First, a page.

As a part of this conversion, the three P-5 elementary Schools would serve their local districts where they are located. Students would then move to Clear Creek Middle School as the county’s sole middle school for grades six through eight. Moving up from there, students would attend Gilmer High School’s campus with the current Gilmer Middle School serving on campus as a ninth-grade academy and the current GHS building serving grades 10 through 12.
One possibility could see EPS becoming a preschool to second grade with EES as third grade to fifth grade until the new building can be completed, but regardless the plan will ultimately end in the three P-5 schools.
That new facility would have the board moving away from Ellijay Primary School, avoiding the damages from its location in the flood plain and moving out of a nearly 50-year-old building, as well as having the new building in a better location for its district.
Once the new building for EPS is completed, the board wants to look at EES for needed renovations at that time. According to Gilmer Schools Assistant Superintendent, Administrative Services, Stuart Sheriff, completing EES renovations should see a potential 10-year period where the board’s facilities would only need normal maintenance, requiring no major renovations.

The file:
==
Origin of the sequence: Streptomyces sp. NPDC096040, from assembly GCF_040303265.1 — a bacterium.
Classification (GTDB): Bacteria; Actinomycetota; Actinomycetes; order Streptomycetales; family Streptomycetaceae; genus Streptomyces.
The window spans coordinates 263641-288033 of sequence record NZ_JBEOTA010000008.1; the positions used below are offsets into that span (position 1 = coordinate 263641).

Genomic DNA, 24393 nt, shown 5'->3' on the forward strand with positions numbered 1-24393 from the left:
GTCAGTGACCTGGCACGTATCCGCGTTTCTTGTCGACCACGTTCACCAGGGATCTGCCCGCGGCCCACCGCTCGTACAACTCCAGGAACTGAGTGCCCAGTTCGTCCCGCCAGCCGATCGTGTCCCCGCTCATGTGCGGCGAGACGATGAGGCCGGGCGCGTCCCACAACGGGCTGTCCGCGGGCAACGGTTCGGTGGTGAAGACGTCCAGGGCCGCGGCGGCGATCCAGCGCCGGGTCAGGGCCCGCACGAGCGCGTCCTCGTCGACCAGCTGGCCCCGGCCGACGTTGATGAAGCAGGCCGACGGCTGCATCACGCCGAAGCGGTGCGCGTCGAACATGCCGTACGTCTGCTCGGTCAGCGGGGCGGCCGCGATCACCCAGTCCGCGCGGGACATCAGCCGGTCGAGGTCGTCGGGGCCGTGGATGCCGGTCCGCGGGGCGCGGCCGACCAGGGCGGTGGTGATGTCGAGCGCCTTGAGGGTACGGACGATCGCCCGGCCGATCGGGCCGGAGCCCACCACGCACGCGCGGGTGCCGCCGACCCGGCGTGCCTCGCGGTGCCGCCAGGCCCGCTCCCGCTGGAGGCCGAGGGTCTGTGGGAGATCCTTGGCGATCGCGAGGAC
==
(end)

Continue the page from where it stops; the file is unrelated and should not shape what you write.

With people still asking why the board does not utilize their old location for Oakland Elementary, Dr. Wilkes noted that Oakland can only house 247 students making it too small to be utilized. She also noted other issues the board has faced with the location, including sewage leasing and relative location to other schools and district possibilities.
With the plan set, the board has already been moving on GHS renovations and will begin phase one of the two-phase project this summer.